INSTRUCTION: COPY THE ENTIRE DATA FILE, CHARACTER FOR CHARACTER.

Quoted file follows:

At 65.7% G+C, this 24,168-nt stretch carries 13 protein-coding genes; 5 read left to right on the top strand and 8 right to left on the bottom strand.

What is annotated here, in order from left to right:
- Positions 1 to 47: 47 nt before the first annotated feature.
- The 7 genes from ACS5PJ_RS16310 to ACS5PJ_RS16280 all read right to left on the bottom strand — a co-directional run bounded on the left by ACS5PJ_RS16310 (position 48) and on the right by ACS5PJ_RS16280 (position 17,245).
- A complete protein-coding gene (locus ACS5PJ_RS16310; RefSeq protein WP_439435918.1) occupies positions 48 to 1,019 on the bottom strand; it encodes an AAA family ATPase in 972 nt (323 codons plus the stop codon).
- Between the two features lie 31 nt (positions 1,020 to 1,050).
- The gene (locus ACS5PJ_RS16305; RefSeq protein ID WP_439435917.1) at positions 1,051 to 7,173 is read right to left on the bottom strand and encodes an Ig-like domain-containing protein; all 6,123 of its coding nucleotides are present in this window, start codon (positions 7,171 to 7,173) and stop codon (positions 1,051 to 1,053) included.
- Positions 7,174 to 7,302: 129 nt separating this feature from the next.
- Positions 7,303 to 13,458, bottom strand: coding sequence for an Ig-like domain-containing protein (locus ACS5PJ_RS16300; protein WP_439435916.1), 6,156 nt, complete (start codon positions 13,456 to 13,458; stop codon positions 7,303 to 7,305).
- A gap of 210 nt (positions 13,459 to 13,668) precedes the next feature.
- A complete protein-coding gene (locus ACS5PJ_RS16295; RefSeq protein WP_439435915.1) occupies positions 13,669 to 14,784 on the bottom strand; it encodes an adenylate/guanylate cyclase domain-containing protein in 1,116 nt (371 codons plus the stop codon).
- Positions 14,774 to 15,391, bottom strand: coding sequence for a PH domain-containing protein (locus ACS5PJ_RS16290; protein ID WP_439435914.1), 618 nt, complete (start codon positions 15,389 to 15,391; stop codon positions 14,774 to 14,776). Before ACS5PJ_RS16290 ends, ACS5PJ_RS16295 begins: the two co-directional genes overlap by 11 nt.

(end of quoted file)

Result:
At 65.7% G+C, this 24,168-nt stretch carries 13 protein-coding genes; 5 read left to right on the top strand and 8 right to left on the bottom strand.

What is annotated here, in order from left to right:
- Positions 1 to 47: 47 nt before the first annotated feature.
- The 7 genes from ACS5PJ_RS16310 to ACS5PJ_RS16280 all read right to left on the bottom strand — a co-directional run bounded on the left by ACS5PJ_RS16310 (position 48) and on the right by ACS5PJ_RS16280 (position 17,245).
- A complete protein-coding gene (locus ACS5PJ_RS16310; RefSeq protein WP_439435918.1) occupies positions 48 to 1,019 on the bottom strand; it encodes an AAA family ATPase in 972 nt (323 codons plus the stop codon).
- Between the two features lie 31 nt (positions 1,020 to 1,050).
- The gene (locus ACS5PJ_RS16305; RefSeq protein ID WP_439435917.1) at positions 1,051 to 7,173 is read right to left on the bottom strand and encodes an Ig-like domain-containing protein; all 6,123 of its coding nucleotides are present in this window, start codon (positions 7,171 to 7,173) and stop codon (positions 1,051 to 1,053) included.
- Positions 7,174 to 7,302: 129 nt separating this feature from the next.
- Positions 7,303 to 13,458, bottom strand: coding sequence for an Ig-like domain-containing protein (locus ACS5PJ_RS16300; protein WP_439435916.1), 6,156 nt, complete (start codon positions 13,456 to 13,458; stop codon positions 7,303 to 7,305).
- A gap of 210 nt (positions 13,459 to 13,668) precedes the next feature.
- A complete protein-coding gene (locus ACS5PJ_RS16295; RefSeq protein WP_439435915.1) occupies positions 13,669 to 14,784 on the bottom strand; it encodes an adenylate/guanylate cyclase domain-containing protein in 1,116 nt (371 codons plus the stop codon).
- Positions 14,774 to 15,391, bottom strand: coding sequence for a PH domain-containing protein (locus ACS5PJ_RS16290; protein ID WP_439435914.1), 618 nt, complete (start codon positions 15,389 to 15,391; stop codon positions 14,774 to 14,776). Before ACS5PJ_RS16290 ends, ACS5PJ_RS16295 begins: the two co-directional genes overlap by 11 nt.